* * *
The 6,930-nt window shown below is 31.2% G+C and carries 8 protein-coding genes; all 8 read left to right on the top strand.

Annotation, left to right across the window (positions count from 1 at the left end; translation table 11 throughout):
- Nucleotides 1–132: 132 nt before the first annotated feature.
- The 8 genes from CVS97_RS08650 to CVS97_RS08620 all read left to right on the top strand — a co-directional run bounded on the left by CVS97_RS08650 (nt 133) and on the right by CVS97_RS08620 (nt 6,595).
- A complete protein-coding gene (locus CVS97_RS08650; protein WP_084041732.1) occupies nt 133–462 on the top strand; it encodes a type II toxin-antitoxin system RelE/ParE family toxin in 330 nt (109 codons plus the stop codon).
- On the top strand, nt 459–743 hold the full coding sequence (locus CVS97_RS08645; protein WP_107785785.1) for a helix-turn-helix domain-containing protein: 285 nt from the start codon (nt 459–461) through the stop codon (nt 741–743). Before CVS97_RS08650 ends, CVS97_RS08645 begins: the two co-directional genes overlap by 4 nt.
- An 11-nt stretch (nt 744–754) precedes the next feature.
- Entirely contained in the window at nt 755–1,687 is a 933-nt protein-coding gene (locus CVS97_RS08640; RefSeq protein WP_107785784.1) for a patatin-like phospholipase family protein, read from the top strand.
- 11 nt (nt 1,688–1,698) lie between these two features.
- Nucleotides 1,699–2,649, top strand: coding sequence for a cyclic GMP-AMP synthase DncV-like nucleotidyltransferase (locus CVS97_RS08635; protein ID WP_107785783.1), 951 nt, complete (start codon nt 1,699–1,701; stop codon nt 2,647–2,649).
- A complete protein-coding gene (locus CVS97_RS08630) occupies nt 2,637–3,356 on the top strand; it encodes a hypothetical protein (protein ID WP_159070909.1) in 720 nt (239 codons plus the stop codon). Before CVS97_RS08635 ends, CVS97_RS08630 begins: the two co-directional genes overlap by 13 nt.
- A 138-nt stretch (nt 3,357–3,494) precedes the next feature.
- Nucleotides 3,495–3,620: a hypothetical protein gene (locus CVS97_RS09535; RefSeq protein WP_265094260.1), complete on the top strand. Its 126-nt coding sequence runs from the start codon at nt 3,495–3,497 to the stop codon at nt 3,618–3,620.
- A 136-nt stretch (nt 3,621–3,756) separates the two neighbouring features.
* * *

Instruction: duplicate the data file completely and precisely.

The 6,930-nt window shown below is 31.2% G+C and carries 8 protein-coding genes; all 8 read left to right on the top strand.

Annotation, left to right across the window (positions count from 1 at the left end; translation table 11 throughout):
- Nucleotides 1–132: 132 nt before the first annotated feature.
- The 8 genes from CVS97_RS08650 to CVS97_RS08620 all read left to right on the top strand — a co-directional run bounded on the left by CVS97_RS08650 (nt 133) and on the right by CVS97_RS08620 (nt 6,595).
- A complete protein-coding gene (locus CVS97_RS08650; protein WP_084041732.1) occupies nt 133–462 on the top strand; it encodes a type II toxin-antitoxin system RelE/ParE family toxin in 330 nt (109 codons plus the stop codon).
- On the top strand, nt 459–743 hold the full coding sequence (locus CVS97_RS08645; protein WP_107785785.1) for a helix-turn-helix domain-containing protein: 285 nt from the start codon (nt 459–461) through the stop codon (nt 741–743). Before CVS97_RS08650 ends, CVS97_RS08645 begins: the two co-directional genes overlap by 4 nt.
- An 11-nt stretch (nt 744–754) precedes the next feature.
- Entirely contained in the window at nt 755–1,687 is a 933-nt protein-coding gene (locus CVS97_RS08640; RefSeq protein WP_107785784.1) for a patatin-like phospholipase family protein, read from the top strand.
- 11 nt (nt 1,688–1,698) lie between these two features.
- Nucleotides 1,699–2,649, top strand: coding sequence for a cyclic GMP-AMP synthase DncV-like nucleotidyltransferase (locus CVS97_RS08635; protein ID WP_107785783.1), 951 nt, complete (start codon nt 1,699–1,701; stop codon nt 2,647–2,649).
- A complete protein-coding gene (locus CVS97_RS08630) occupies nt 2,637–3,356 on the top strand; it encodes a hypothetical protein (protein ID WP_159070909.1) in 720 nt (239 codons plus the stop codon). Before CVS97_RS08635 ends, CVS97_RS08630 begins: the two co-directional genes overlap by 13 nt.
- A 138-nt stretch (nt 3,357–3,494) precedes the next feature.
- Nucleotides 3,495–3,620: a hypothetical protein gene (locus CVS97_RS09535; RefSeq protein WP_265094260.1), complete on the top strand. Its 126-nt coding sequence runs from the start codon at nt 3,495–3,497 to the stop codon at nt 3,618–3,620.
- A 136-nt stretch (nt 3,621–3,756) separates the two neighbouring features.